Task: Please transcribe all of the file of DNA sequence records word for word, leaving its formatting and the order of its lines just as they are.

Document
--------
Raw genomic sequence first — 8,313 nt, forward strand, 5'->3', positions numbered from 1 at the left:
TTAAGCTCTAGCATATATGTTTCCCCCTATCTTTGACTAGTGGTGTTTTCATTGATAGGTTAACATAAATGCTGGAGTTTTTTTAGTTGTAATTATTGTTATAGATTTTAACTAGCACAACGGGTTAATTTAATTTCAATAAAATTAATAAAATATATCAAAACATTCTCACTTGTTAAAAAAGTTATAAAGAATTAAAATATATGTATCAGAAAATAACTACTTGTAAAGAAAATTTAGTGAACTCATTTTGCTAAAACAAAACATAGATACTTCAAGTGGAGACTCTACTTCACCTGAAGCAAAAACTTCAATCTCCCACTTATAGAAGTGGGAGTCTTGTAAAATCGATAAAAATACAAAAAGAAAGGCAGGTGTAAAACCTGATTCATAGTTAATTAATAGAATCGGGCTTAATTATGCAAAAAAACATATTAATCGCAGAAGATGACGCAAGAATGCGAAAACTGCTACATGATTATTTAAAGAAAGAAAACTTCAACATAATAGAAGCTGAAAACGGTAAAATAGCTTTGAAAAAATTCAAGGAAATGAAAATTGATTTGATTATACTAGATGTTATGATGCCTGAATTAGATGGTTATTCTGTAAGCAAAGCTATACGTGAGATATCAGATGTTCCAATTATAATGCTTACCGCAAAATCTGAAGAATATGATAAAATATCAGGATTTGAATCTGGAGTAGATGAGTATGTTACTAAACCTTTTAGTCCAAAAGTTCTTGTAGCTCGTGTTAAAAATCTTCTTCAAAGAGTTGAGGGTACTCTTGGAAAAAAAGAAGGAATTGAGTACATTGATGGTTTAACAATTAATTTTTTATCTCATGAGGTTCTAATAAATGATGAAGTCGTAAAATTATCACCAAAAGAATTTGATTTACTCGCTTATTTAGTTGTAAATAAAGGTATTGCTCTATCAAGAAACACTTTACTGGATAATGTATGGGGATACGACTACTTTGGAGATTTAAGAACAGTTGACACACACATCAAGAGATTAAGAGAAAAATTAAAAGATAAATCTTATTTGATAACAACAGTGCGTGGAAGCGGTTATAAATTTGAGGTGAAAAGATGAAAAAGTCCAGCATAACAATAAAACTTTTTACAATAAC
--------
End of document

Raw genomic sequence first — 8,313 nt, forward strand, 5'->3', positions numbered from 1 at the left:
TTAAGCTCTAGCATATATGTTTCCCCCTATCTTTGACTAGTGGTGTTTTCATTGATAGGTTAACATAAATGCTGGAGTTTTTTTAGTTGTAATTATTGTTATAGATTTTAACTAGCACAACGGGTTAATTTAATTTCAATAAAATTAATAAAATATATCAAAACATTCTCACTTGTTAAAAAAGTTATAAAGAATTAAAATATATGTATCAGAAAATAACTACTTGTAAAGAAAATTTAGTGAACTCATTTTGCTAAAACAAAACATAGATACTTCAAGTGGAGACTCTACTTCACCTGAAGCAAAAACTTCAATCTCCCACTTATAGAAGTGGGAGTCTTGTAAAATCGATAAAAATACAAAAAGAAAGGCAGGTGTAAAACCTGATTCATAGTTAATTAATAGAATCGGGCTTAATTATGCAAAAAAACATATTAATCGCAGAAGATGACGCAAGAATGCGAAAACTGCTACATGATTATTTAAAGAAAGAAAACTTCAACATAATAGAAGCTGAAAACGGTAAAATAGCTTTGAAAAAATTCAAGGAAATGAAAATTGATTTGATTATACTAGATGTTATGATGCCTGAATTAGATGGTTATTCTGTAAGCAAAGCTATACGTGAGATATCAGATGTTCCAATTATAATGCTTACCGCAAAATCTGAAGAATATGATAAAATATCAGGATTTGAATCTGGAGTAGATGAGTATGTTACTAAACCTTTTAGTCCAAAAGTTCTTGTAGCTCGTGTTAAAAATCTTCTTCAAAGAGTTGAGGGTACTCTTGGAAAAAAAGAAGGAATTGAGTACATTGATGGTTTAACAATTAATTTTTTATCTCATGAGGTTCTAATAAATGATGAAGTCGTAAAATTATCACCAAAAGAATTTGATTTACTCGCTTATTTAGTTGTAAATAAAGGTATTGCTCTATCAAGAAACACTTTACTGGATAATGTATGGGGATACGACTACTTTGGAGATTTAAGAACAGTTGACACACACATCAAGAGATTAAGAGAAAAATTAAAAGATAAATCTTATTTGATAACAACAGTGCGTGGAAGCGGTTATAAATTTGAGGTGAAAAGATGAAAAAGTCCAGCATAACAATAAAACTTTTTACAATAAC